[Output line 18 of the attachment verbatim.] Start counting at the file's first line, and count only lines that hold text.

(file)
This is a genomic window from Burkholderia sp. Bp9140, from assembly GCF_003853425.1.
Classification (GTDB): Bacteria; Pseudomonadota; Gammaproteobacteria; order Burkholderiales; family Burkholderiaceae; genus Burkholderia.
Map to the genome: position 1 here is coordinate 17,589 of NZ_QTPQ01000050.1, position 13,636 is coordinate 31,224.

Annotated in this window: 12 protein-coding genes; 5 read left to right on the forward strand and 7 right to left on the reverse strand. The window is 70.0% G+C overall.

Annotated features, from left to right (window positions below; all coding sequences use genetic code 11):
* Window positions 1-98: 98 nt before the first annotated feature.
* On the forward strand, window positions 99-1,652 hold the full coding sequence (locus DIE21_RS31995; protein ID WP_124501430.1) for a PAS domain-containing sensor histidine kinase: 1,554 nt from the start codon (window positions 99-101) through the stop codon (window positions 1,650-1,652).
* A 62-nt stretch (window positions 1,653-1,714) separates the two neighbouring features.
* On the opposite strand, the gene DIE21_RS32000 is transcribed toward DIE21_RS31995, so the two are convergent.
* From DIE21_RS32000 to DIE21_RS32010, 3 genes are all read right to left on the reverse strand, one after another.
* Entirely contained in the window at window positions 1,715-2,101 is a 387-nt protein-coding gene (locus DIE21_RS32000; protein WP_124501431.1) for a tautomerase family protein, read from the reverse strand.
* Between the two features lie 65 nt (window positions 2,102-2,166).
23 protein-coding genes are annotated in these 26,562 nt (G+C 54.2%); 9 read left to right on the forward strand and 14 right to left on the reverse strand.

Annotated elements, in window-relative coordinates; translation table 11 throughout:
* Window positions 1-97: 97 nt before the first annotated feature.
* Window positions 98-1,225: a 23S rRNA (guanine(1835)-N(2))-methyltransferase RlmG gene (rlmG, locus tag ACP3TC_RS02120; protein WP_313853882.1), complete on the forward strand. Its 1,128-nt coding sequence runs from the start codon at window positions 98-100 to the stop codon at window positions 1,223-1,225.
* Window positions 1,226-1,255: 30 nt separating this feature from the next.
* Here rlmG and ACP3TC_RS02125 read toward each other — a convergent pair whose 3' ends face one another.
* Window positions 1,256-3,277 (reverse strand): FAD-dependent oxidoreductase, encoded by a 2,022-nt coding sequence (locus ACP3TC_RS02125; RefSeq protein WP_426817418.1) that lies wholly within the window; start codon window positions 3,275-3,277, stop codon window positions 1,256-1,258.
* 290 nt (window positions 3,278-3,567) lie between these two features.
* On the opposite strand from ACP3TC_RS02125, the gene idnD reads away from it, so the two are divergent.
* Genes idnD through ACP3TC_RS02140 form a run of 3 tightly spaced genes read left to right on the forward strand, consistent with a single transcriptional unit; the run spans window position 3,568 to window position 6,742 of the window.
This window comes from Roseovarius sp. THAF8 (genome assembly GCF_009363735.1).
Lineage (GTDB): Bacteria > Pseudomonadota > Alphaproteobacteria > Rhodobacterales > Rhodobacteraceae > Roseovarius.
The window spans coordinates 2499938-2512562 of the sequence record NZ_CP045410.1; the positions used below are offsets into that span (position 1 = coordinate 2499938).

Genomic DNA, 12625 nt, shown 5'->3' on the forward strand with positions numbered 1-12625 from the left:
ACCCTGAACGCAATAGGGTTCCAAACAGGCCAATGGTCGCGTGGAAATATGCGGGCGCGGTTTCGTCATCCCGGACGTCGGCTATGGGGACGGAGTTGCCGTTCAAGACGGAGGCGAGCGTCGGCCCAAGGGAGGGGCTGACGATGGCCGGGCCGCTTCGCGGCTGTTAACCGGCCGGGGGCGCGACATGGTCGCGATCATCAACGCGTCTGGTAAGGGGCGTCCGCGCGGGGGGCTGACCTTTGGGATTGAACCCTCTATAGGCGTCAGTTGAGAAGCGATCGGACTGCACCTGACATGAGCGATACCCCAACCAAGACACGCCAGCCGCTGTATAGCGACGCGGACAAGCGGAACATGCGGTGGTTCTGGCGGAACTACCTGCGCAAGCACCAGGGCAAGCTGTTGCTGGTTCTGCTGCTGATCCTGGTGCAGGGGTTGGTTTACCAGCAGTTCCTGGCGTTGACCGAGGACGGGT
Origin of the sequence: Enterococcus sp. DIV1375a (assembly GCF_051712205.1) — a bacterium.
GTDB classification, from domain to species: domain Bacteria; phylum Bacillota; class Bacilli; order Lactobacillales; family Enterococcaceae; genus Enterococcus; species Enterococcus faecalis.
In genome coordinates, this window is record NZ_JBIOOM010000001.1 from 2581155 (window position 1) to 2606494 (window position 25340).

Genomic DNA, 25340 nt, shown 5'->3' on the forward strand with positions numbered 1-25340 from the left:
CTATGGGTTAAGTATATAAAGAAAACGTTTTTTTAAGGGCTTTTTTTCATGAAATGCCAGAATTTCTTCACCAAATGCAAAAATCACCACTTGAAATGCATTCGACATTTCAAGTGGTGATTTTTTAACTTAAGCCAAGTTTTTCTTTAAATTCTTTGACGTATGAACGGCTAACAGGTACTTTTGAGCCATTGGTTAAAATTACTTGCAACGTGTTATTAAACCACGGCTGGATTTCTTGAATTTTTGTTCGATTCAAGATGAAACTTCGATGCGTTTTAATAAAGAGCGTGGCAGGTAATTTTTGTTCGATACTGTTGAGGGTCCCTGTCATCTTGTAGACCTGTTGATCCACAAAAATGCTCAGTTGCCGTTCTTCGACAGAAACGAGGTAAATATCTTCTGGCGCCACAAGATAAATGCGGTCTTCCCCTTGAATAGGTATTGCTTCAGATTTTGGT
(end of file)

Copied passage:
* Here rlmG and ACP3TC_RS02125 read toward each other — a convergent pair whose 3' ends face one another.